Randa Abdel-Fattah looks at how the attacks on New York nearly 20 years ago affected young Australians who grew up in their aftermath.
- by Adalya Nash Hussein
Writers have long been intrigued by creating prequels to their own books or those by other authors.
- by Jane Sullivan
Head of Roses is the contemplative second album from solo project Flock of Dimes. The Heads’ take you back to a thrilling time in Oz jazz, and Brooklyn Rider’s Healing Modes is masterful. Read more in our reviews.
- by Jessie Cunniffe, John Shand, Barry Divola and Annie Toller
It seems a risky proposition, but The Nevers tackles contemporary issues with a mix of superhero fare, horror and a gorgeous steampunk aesthetic.
- by Kylie Northover
Jacqueline Maley’s first novel has at its heart a journalist whose story has prompted its subject to take her own life. And that’s just the start.
- by Dianne Dempsey
You witness a particular kind of squirm in the seat when the storyteller becomes the story.
- by Melanie Kembrey
Most of us will never get to see the very best private gardens; only a handful of owners allow visitors. Musk Farm, just outside Daylesford in Victoria, is one such treasure.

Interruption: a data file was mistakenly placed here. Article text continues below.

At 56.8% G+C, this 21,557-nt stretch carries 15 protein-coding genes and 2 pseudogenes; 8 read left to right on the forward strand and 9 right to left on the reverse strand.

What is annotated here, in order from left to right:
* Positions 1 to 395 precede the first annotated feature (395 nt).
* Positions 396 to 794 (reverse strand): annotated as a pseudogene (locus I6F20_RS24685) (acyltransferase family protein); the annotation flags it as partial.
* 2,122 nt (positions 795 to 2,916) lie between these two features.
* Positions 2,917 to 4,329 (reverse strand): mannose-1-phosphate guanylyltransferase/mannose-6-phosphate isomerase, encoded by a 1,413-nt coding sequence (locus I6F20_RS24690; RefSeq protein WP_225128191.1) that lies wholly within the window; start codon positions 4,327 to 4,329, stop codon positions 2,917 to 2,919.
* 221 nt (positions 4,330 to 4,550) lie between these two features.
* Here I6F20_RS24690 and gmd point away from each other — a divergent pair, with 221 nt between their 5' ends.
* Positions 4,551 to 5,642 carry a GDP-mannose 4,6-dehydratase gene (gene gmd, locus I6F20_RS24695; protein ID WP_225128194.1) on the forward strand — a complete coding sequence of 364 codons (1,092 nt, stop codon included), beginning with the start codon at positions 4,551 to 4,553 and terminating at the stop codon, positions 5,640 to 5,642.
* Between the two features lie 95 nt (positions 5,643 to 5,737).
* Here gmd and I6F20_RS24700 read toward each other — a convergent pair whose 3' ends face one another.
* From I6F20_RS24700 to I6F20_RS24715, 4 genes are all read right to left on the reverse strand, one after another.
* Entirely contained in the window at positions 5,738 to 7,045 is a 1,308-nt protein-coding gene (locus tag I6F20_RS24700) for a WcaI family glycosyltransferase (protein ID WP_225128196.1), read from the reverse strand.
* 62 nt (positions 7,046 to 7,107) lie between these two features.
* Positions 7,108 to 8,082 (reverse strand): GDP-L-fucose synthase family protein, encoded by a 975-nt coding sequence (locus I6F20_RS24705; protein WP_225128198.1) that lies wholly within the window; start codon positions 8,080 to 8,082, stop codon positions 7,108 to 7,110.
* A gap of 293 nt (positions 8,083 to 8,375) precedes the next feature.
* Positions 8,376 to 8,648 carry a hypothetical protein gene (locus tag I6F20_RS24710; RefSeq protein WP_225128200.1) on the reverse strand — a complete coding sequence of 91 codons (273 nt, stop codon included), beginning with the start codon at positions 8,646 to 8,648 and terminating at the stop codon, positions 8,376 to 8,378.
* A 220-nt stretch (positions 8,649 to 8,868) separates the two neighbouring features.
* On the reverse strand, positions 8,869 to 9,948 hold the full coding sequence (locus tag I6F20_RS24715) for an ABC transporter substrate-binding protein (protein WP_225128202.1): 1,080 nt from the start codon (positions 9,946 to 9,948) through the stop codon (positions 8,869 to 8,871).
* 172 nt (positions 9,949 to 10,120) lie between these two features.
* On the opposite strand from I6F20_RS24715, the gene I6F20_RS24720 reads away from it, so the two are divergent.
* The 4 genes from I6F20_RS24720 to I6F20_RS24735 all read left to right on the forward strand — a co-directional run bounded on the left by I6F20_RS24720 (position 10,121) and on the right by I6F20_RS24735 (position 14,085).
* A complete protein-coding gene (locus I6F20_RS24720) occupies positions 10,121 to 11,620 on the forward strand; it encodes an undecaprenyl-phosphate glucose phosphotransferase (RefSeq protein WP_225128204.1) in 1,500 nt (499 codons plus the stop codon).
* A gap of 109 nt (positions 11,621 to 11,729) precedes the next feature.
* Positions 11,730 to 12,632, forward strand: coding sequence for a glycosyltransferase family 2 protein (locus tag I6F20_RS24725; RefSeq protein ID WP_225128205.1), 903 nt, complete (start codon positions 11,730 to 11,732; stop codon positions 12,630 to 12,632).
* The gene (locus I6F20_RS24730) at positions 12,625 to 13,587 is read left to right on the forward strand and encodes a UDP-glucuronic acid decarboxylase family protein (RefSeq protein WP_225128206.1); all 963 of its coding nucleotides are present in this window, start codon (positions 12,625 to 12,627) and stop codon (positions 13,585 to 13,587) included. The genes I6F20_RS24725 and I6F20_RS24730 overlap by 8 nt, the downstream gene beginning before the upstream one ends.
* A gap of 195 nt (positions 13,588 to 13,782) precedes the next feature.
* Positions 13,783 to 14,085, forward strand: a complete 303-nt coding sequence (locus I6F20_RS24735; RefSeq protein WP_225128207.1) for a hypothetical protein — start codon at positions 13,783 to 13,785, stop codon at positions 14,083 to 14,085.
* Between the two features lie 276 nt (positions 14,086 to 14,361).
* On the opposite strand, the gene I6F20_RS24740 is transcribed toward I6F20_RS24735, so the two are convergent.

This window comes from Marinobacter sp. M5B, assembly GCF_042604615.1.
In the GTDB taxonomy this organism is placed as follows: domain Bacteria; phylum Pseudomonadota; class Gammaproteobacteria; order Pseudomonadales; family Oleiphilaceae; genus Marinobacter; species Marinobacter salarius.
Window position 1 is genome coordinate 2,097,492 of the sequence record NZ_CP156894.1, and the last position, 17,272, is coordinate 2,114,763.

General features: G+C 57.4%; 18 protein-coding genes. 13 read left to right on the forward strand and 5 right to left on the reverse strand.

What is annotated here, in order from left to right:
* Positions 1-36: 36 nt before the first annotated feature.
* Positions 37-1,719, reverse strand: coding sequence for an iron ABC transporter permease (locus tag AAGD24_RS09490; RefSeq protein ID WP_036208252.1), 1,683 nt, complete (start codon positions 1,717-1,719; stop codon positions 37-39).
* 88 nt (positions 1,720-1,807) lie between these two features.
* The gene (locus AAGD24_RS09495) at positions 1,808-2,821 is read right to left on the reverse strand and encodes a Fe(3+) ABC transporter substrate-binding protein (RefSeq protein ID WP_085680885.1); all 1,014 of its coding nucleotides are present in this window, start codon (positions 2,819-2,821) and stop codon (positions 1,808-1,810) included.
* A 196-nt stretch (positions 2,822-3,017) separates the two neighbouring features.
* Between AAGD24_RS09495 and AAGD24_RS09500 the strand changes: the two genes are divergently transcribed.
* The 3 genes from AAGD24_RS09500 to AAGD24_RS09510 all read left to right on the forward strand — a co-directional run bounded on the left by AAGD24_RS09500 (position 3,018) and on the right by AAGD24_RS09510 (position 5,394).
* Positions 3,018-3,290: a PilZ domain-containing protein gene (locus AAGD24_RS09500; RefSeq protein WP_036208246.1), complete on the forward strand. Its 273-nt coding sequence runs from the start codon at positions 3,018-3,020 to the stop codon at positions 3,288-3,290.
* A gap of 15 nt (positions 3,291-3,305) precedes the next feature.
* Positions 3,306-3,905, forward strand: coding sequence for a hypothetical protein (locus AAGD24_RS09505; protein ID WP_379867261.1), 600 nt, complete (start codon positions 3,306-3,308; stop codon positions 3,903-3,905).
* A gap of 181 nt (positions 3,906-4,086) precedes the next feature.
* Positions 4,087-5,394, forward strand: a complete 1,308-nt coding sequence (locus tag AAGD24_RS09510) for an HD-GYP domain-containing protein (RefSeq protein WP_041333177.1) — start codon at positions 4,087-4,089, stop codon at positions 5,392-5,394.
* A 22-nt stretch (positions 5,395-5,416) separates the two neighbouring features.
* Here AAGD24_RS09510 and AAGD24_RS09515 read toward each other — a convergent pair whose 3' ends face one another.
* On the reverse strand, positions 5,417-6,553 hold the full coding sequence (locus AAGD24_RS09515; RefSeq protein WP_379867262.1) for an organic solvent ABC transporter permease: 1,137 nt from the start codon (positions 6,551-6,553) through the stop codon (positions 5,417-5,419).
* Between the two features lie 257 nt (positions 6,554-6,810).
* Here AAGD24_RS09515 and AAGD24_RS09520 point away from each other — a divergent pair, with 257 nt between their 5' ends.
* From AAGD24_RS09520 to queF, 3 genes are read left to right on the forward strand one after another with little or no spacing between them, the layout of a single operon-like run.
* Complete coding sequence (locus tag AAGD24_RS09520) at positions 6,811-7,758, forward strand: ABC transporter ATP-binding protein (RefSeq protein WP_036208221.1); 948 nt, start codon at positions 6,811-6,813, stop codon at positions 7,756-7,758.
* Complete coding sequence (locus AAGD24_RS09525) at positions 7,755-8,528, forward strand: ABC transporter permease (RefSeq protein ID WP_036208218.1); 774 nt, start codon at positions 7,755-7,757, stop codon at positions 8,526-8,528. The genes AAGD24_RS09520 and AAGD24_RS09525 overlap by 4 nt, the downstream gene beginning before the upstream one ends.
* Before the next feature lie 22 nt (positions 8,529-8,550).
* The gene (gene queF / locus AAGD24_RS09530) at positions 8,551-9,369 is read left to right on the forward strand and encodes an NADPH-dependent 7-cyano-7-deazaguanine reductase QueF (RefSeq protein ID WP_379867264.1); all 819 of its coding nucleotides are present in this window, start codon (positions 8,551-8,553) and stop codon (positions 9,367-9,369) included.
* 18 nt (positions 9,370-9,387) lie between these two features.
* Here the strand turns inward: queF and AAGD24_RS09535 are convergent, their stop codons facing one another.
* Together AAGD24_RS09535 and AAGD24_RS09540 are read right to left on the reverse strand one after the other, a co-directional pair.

- by Robin Powell
My friends are disappointed that I can’t properly answer a word-nerd question, as if I’ve failed my calling. Maybe I need a new hustle. Soon a wave of Google checks will give them the answer I couldn’t.
- by David Astle
Painter Guy Warren, turns 100 on April 16. Retirement? “An absurdity.” A raft of new exhibitions proves his staying power.
- by John McDonald
Haruki Murakami, at 72, has not lost his fascination with the absurd. Take, for example, the talking monkey, who’s mellowed with age but is now offering back scrubs. In his latest collection of short stories, the Japanese fiction writer takes his familiar motifs to new territory.
- by Michael Williams